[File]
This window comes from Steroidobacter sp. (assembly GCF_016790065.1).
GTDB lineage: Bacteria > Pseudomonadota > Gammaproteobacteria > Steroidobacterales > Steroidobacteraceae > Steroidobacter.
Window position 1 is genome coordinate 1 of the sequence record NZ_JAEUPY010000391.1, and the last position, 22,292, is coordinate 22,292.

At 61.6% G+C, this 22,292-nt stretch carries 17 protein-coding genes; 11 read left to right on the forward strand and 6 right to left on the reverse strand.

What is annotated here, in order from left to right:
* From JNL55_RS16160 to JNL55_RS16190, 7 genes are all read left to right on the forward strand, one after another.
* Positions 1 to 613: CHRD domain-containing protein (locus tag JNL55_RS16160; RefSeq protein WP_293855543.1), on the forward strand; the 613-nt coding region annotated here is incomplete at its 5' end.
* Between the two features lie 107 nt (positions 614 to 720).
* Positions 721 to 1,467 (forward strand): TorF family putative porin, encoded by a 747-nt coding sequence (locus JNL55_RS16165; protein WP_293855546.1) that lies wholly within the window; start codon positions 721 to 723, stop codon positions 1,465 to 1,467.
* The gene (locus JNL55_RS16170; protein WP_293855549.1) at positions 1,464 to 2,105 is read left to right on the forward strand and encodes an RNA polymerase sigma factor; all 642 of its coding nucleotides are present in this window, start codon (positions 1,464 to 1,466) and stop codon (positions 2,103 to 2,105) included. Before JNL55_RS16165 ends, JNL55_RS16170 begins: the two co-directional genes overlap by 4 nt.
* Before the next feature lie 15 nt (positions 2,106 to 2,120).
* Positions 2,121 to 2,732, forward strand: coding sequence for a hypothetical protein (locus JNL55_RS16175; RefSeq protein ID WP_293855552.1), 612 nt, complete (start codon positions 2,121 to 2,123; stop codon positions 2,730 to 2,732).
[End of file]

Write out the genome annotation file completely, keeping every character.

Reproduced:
This window comes from Steroidobacter sp. (assembly GCF_016790065.1).
GTDB lineage: Bacteria > Pseudomonadota > Gammaproteobacteria > Steroidobacterales > Steroidobacteraceae > Steroidobacter.
Window position 1 is genome coordinate 1 of the sequence record NZ_JAEUPY010000391.1, and the last position, 22,292, is coordinate 22,292.

At 61.6% G+C, this 22,292-nt stretch carries 17 protein-coding genes; 11 read left to right on the forward strand and 6 right to left on the reverse strand.

What is annotated here, in order from left to right:
* From JNL55_RS16160 to JNL55_RS16190, 7 genes are all read left to right on the forward strand, one after another.
* Positions 1 to 613: CHRD domain-containing protein (locus tag JNL55_RS16160; RefSeq protein WP_293855543.1), on the forward strand; the 613-nt coding region annotated here is incomplete at its 5' end.
* Between the two features lie 107 nt (positions 614 to 720).
* Positions 721 to 1,467 (forward strand): TorF family putative porin, encoded by a 747-nt coding sequence (locus JNL55_RS16165; protein WP_293855546.1) that lies wholly within the window; start codon positions 721 to 723, stop codon positions 1,465 to 1,467.
* The gene (locus JNL55_RS16170; protein WP_293855549.1) at positions 1,464 to 2,105 is read left to right on the forward strand and encodes an RNA polymerase sigma factor; all 642 of its coding nucleotides are present in this window, start codon (positions 1,464 to 1,466) and stop codon (positions 2,103 to 2,105) included. Before JNL55_RS16165 ends, JNL55_RS16170 begins: the two co-directional genes overlap by 4 nt.
* Before the next feature lie 15 nt (positions 2,106 to 2,120).
* Positions 2,121 to 2,732, forward strand: coding sequence for a hypothetical protein (locus JNL55_RS16175; RefSeq protein ID WP_293855552.1), 612 nt, complete (start codon positions 2,121 to 2,123; stop codon positions 2,730 to 2,732).